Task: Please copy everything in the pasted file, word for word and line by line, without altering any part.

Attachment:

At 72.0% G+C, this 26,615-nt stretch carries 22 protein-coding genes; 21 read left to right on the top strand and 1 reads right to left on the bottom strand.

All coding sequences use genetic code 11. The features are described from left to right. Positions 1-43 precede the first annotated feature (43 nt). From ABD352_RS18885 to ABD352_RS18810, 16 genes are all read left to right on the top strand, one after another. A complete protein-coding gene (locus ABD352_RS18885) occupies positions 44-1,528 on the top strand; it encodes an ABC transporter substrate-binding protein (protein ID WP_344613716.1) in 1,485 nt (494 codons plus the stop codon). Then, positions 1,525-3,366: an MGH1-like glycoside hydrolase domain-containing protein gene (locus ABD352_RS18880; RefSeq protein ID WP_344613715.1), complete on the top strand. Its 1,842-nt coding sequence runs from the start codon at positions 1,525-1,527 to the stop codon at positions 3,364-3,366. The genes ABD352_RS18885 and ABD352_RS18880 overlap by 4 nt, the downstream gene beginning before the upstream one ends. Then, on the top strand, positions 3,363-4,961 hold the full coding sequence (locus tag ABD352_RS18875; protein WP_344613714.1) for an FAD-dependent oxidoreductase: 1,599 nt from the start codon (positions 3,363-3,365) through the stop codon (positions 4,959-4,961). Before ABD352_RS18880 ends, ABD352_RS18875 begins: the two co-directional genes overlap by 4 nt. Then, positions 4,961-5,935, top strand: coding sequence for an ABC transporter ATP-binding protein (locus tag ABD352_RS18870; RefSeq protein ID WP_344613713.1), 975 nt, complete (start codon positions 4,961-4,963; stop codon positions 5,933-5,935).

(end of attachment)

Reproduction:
At 72.0% G+C, this 26,615-nt stretch carries 22 protein-coding genes; 21 read left to right on the top strand and 1 reads right to left on the bottom strand.

All coding sequences use genetic code 11. The features are described from left to right. Positions 1-43 precede the first annotated feature (43 nt). From ABD352_RS18885 to ABD352_RS18810, 16 genes are all read left to right on the top strand, one after another. A complete protein-coding gene (locus ABD352_RS18885) occupies positions 44-1,528 on the top strand; it encodes an ABC transporter substrate-binding protein (protein ID WP_344613716.1) in 1,485 nt (494 codons plus the stop codon). Then, positions 1,525-3,366: an MGH1-like glycoside hydrolase domain-containing protein gene (locus ABD352_RS18880; RefSeq protein ID WP_344613715.1), complete on the top strand. Its 1,842-nt coding sequence runs from the start codon at positions 1,525-1,527 to the stop codon at positions 3,364-3,366. The genes ABD352_RS18885 and ABD352_RS18880 overlap by 4 nt, the downstream gene beginning before the upstream one ends. Then, on the top strand, positions 3,363-4,961 hold the full coding sequence (locus tag ABD352_RS18875; protein WP_344613714.1) for an FAD-dependent oxidoreductase: 1,599 nt from the start codon (positions 3,363-3,365) through the stop codon (positions 4,959-4,961). Before ABD352_RS18880 ends, ABD352_RS18875 begins: the two co-directional genes overlap by 4 nt. Then, positions 4,961-5,935, top strand: coding sequence for an ABC transporter ATP-binding protein (locus tag ABD352_RS18870; RefSeq protein ID WP_344613713.1), 975 nt, complete (start codon positions 4,961-4,963; stop codon positions 5,933-5,935).